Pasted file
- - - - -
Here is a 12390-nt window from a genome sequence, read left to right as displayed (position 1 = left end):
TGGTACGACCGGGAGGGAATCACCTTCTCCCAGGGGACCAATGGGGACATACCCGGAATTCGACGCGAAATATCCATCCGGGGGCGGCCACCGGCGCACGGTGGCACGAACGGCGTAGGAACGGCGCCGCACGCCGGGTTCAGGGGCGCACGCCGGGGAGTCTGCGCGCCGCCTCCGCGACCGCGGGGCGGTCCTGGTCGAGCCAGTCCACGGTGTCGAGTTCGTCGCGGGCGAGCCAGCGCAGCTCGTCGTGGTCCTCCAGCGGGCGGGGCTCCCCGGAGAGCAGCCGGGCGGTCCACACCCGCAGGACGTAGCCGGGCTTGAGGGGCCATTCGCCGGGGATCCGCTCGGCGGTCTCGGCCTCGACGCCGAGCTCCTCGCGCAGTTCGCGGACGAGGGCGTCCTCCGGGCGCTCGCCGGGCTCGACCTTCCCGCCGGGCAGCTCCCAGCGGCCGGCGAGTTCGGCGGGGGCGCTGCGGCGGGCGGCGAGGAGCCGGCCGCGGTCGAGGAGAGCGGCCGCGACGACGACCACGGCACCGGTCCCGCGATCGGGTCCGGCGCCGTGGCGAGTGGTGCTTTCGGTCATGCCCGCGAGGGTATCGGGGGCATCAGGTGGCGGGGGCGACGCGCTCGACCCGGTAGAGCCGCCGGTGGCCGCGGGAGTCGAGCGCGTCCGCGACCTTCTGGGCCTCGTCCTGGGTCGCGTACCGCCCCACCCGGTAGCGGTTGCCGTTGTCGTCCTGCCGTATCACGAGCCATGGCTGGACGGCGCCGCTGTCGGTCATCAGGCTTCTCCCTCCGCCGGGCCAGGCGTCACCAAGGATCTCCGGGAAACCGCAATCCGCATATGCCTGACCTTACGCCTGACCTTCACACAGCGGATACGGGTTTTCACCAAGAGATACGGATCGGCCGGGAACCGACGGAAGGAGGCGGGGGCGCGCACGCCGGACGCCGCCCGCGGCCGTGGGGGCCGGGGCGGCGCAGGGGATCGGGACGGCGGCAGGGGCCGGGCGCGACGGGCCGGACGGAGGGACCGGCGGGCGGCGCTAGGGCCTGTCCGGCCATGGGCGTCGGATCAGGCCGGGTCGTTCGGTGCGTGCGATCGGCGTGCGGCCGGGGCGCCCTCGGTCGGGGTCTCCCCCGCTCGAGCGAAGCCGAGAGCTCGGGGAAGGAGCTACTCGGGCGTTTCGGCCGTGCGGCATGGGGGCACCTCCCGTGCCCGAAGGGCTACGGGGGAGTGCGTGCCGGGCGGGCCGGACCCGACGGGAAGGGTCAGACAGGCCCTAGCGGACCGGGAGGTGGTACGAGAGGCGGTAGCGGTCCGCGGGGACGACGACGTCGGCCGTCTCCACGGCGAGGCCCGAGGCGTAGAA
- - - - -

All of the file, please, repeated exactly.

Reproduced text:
Here is a 12390-nt window from a genome sequence, read left to right as displayed (position 1 = left end):
TGGTACGACCGGGAGGGAATCACCTTCTCCCAGGGGACCAATGGGGACATACCCGGAATTCGACGCGAAATATCCATCCGGGGGCGGCCACCGGCGCACGGTGGCACGAACGGCGTAGGAACGGCGCCGCACGCCGGGTTCAGGGGCGCACGCCGGGGAGTCTGCGCGCCGCCTCCGCGACCGCGGGGCGGTCCTGGTCGAGCCAGTCCACGGTGTCGAGTTCGTCGCGGGCGAGCCAGCGCAGCTCGTCGTGGTCCTCCAGCGGGCGGGGCTCCCCGGAGAGCAGCCGGGCGGTCCACACCCGCAGGACGTAGCCGGGCTTGAGGGGCCATTCGCCGGGGATCCGCTCGGCGGTCTCGGCCTCGACGCCGAGCTCCTCGCGCAGTTCGCGGACGAGGGCGTCCTCCGGGCGCTCGCCGGGCTCGACCTTCCCGCCGGGCAGCTCCCAGCGGCCGGCGAGTTCGGCGGGGGCGCTGCGGCGGGCGGCGAGGAGCCGGCCGCGGTCGAGGAGAGCGGCCGCGACGACGACCACGGCACCGGTCCCGCGATCGGGTCCGGCGCCGTGGCGAGTGGTGCTTTCGGTCATGCCCGCGAGGGTATCGGGGGCATCAGGTGGCGGGGGCGACGCGCTCGACCCGGTAGAGCCGCCGGTGGCCGCGGGAGTCGAGCGCGTCCGCGACCTTCTGGGCCTCGTCCTGGGTCGCGTACCGCCCCACCCGGTAGCGGTTGCCGTTGTCGTCCTGCCGTATCACGAGCCATGGCTGGACGGCGCCGCTGTCGGTCATCAGGCTTCTCCCTCCGCCGGGCCAGGCGTCACCAAGGATCTCCGGGAAACCGCAATCCGCATATGCCTGACCTTACGCCTGACCTTCACACAGCGGATACGGGTTTTCACCAAGAGATACGGATCGGCCGGGAACCGACGGAAGGAGGCGGGGGCGCGCACGCCGGACGCCGCCCGCGGCCGTGGGGGCCGGGGCGGCGCAGGGGATCGGGACGGCGGCAGGGGCCGGGCGCGACGGGCCGGACGGAGGGACCGGCGGGCGGCGCTAGGGCCTGTCCGGCCATGGGCGTCGGATCAGGCCGGGTCGTTCGGTGCGTGCGATCGGCGTGCGGCCGGGGCGCCCTCGGTCGGGGTCTCCCCCGCTCGAGCGAAGCCGAGAGCTCGGGGAAGGAGCTACTCGGGCGTTTCGGCCGTGCGGCATGGGGGCACCTCCCGTGCCCGAAGGGCTACGGGGGAGTGCGTGCCGGGCGGGCCGGACCCGACGGGAAGGGTCAGACAGGCCCTAGCGGACCGGGAGGTGGTACGAGAGGCGGTAGCGGTCCGCGGGGACGACGACGTCGGCCGTCTCCACGGCGAGGCCCGAGGCGTAGAA